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Students in the D.A.R.E. program at Herkimer Elementary School wave during the program’s graduation on Wednesday. Students were treated to a pizza party, cake and were given a free T-shirt and certificate.

HERKIMER — Fifth-grade students at Herkimer Elementary School had a pizza party Wednesday as part of their graduation from the 10-week D.A.R.E. program, which teaches kids how to make good decisions about drugs and life.

“They absolutely loved it,” said School Resource Officer Matt Wright, who taught the program for the first time. ”[We talked about] making good decisions, we did role playing. They loved it … They were fantastic. They were so into it.”

Wright visited every fifth-grade classroom in the school once a week for 45-minutes to talk about a D.A.R.E. program topic. He said one thing the program teaches is the D.A.R.E. Decision Making model, which stands for: Define what’s the problem; Assess what are the choices; Respond and make a decision and Evaluate if it was the right decision.

Though the program isn’t for a school grade, all of the students had to write an essay about one of several topics, including bullying, good decision-making, dealing with stress and social networks. Some of the students opted to do their essays via Adobe Spark video.

Herkimer Elementary School Principal Renée Vogt said the program shows students they can say “no.”

“It gives them a foundation when they go to middle school and high school that it’s OK to say ‘no.’ It teaches them different ways to say ‘no,’” she said. “It increases their self-confidence … They practiced different [situations] and what to do.”

The program is operated through the Herkimer Police Department. Chief Michael Jory said having the program at the school builds its relationship with the school and kids, noting the police department will work with the students in the community outside of the school setting.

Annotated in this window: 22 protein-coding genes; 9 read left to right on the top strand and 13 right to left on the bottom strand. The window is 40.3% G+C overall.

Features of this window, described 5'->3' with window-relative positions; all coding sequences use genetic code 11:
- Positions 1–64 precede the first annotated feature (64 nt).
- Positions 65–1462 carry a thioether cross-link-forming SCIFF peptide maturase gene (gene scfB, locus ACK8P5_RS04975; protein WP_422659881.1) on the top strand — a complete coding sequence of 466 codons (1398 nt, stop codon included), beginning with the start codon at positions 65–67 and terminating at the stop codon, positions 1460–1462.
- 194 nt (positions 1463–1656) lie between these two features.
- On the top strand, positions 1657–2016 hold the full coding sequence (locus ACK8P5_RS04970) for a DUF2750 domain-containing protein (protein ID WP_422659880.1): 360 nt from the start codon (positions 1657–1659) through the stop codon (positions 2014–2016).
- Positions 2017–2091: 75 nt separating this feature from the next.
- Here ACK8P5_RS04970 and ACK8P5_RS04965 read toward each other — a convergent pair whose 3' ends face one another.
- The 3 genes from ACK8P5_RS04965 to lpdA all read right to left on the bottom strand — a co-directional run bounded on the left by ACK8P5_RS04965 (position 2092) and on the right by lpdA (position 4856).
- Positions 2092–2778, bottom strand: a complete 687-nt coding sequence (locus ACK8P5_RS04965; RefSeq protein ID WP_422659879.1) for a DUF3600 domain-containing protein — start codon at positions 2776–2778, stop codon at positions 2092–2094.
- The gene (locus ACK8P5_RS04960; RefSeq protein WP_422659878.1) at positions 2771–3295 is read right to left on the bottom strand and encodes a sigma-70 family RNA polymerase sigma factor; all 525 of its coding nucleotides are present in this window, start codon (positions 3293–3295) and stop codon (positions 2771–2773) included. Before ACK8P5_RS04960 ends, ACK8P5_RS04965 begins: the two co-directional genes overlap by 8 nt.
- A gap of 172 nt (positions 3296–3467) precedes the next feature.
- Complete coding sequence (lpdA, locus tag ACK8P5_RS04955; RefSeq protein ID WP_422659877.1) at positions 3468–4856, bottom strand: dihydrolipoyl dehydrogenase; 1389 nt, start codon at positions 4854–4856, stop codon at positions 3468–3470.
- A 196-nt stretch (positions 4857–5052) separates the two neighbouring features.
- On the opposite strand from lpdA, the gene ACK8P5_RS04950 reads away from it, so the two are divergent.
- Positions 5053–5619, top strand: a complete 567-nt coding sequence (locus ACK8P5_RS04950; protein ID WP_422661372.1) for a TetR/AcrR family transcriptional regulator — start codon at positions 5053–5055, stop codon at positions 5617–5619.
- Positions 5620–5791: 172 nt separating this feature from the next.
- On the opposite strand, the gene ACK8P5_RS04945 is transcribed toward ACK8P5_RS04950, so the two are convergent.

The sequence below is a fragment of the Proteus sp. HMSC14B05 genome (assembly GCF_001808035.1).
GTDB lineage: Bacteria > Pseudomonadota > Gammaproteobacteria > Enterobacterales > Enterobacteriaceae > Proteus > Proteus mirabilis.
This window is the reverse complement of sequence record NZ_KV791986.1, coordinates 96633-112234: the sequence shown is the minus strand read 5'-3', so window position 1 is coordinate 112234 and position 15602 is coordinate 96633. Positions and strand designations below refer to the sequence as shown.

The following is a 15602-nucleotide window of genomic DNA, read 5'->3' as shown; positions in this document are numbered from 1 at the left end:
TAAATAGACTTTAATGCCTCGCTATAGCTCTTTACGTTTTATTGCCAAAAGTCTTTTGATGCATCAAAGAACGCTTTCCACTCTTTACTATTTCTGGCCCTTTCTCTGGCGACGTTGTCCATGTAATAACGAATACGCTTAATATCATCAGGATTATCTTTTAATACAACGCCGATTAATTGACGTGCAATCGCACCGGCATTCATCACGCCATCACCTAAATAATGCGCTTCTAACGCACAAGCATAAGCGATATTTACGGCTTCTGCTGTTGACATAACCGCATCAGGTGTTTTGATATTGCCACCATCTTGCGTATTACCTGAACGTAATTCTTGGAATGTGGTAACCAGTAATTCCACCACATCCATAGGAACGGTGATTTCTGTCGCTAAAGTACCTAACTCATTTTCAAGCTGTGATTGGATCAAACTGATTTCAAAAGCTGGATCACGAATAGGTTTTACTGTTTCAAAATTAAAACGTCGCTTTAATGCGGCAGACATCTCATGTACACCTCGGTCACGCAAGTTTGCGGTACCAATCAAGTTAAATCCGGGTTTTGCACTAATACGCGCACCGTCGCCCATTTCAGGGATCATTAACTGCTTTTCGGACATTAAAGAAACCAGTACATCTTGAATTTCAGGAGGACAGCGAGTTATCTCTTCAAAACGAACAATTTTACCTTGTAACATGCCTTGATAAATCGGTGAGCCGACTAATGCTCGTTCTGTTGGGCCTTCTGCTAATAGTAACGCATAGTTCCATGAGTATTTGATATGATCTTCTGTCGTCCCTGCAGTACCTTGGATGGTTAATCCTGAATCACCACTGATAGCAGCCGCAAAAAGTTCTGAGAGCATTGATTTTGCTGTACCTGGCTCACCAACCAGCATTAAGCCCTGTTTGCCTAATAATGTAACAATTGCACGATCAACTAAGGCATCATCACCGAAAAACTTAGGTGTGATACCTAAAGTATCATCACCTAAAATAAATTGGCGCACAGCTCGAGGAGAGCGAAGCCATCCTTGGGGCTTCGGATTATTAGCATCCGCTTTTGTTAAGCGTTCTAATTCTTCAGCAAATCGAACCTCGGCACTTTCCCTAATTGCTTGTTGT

“We want them to see us as humans, but respect the position we’re in as officers,” he said.

Jory said the department is able to deliver the program by working with the school staff.

“It’s a great, collaborative effort,” he said.

Jory also said the D.A.R.E. program wouldn’t be possible at the school without the support of Tom Arcuri, owner and director of Bailey’s Karate in Herkimer. Arcuri said Wednesday the karate school holds fundraisers to support the program.

“Any program that fosters a positive relationship between officers and children is healthy for the community,” he said.

Arcuri said he estimates the school has raised about $30,000 over the past 20-plus years for D.A.R.E.

Besides the pizza party, which included ice cream and cake, students received a free T-shirt and certificate to recognize their completion of the program. Four students were recognized for their essays: Alexander Downs, Rosalyn Nietes, Kaitlyn Pierce and Hannah Ubele. Each won a $25 Wal-Mart gift card and a D.A.R.E. pin.

On the Herkimer police Facebook page, they thanked Arcuri “for his years and years of support to the D.A.R.E. program” and to Maureen Petrie, executive director of Catholic Charities of Herkimer County, for providing the funds for Wright to become a certified D.A.R.E. officer.

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